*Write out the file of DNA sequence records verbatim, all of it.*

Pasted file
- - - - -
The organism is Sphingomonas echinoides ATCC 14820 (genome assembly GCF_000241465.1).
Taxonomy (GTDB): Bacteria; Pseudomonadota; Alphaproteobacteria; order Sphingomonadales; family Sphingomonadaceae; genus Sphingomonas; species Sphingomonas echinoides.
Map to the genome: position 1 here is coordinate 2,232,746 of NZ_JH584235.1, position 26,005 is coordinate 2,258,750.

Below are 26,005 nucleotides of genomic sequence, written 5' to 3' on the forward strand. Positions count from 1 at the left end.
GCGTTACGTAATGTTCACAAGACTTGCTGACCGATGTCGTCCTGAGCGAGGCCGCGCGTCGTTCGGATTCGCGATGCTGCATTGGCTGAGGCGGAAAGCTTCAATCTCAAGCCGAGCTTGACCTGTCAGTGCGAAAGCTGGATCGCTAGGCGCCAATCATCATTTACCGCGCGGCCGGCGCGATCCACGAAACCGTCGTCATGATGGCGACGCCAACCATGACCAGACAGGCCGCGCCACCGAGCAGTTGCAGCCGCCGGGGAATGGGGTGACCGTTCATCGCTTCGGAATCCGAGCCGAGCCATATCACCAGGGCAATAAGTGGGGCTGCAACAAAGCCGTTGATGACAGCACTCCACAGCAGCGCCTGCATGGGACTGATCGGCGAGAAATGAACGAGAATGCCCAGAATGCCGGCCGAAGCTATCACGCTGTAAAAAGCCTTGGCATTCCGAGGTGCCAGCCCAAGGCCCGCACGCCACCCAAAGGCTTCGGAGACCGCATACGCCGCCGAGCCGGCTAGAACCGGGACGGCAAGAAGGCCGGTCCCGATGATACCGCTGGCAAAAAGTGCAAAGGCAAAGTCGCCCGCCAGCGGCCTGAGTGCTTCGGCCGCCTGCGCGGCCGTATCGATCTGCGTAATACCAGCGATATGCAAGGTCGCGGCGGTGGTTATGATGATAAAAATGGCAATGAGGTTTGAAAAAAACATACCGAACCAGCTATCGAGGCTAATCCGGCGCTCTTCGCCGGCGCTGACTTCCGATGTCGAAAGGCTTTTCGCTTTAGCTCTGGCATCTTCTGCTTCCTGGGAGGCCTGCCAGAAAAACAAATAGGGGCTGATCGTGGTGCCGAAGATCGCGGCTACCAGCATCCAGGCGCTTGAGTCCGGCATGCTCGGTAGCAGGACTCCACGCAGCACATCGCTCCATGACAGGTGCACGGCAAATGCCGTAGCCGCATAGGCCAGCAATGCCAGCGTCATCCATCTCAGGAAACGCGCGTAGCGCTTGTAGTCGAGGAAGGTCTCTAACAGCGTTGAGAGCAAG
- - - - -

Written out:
The organism is Sphingomonas echinoides ATCC 14820 (genome assembly GCF_000241465.1).
Taxonomy (GTDB): Bacteria; Pseudomonadota; Alphaproteobacteria; order Sphingomonadales; family Sphingomonadaceae; genus Sphingomonas; species Sphingomonas echinoides.
Map to the genome: position 1 here is coordinate 2,232,746 of NZ_JH584235.1, position 26,005 is coordinate 2,258,750.

Below are 26,005 nucleotides of genomic sequence, written 5' to 3' on the forward strand. Positions count from 1 at the left end.
GCGTTACGTAATGTTCACAAGACTTGCTGACCGATGTCGTCCTGAGCGAGGCCGCGCGTCGTTCGGATTCGCGATGCTGCATTGGCTGAGGCGGAAAGCTTCAATCTCAAGCCGAGCTTGACCTGTCAGTGCGAAAGCTGGATCGCTAGGCGCCAATCATCATTTACCGCGCGGCCGGCGCGATCCACGAAACCGTCGTCATGATGGCGACGCCAACCATGACCAGACAGGCCGCGCCACCGAGCAGTTGCAGCCGCCGGGGAATGGGGTGACCGTTCATCGCTTCGGAATCCGAGCCGAGCCATATCACCAGGGCAATAAGTGGGGCTGCAACAAAGCCGTTGATGACAGCACTCCACAGCAGCGCCTGCATGGGACTGATCGGCGAGAAATGAACGAGAATGCCCAGAATGCCGGCCGAAGCTATCACGCTGTAAAAAGCCTTGGCATTCCGAGGTGCCAGCCCAAGGCCCGCACGCCACCCAAAGGCTTCGGAGACCGCATACGCCGCCGAGCCGGCTAGAACCGGGACGGCAAGAAGGCCGGTCCCGATGATACCGCTGGCAAAAAGTGCAAAGGCAAAGTCGCCCGCCAGCGGCCTGAGTGCTTCGGCCGCCTGCGCGGCCGTATCGATCTGCGTAATACCAGCGATATGCAAGGTCGCGGCGGTGGTTATGATGATAAAAATGGCAATGAGGTTTGAAAAAAACATACCGAACCAGCTATCGAGGCTAATCCGGCGCTCTTCGCCGGCGCTGACTTCCGATGTCGAAAGGCTTTTCGCTTTAGCTCTGGCATCTTCTGCTTCCTGGGAGGCCTGCCAGAAAAACAAATAGGGGCTGATCGTGGTGCCGAAGATCGCGGCTACCAGCATCCAGGCGCTTGAGTCCGGCATGCTCGGTAGCAGGACTCCACGCAGCACATCGCTCCATGACAGGTGCACGGCAAATGCCGTAGCCGCATAGGCCAGCAATGCCAGCGTCATCCATCTCAGGAAACGCGCGTAGCGCTTGTAGTCGAGGAAGGTCTCTAACAGCGTTGAGAGCAAG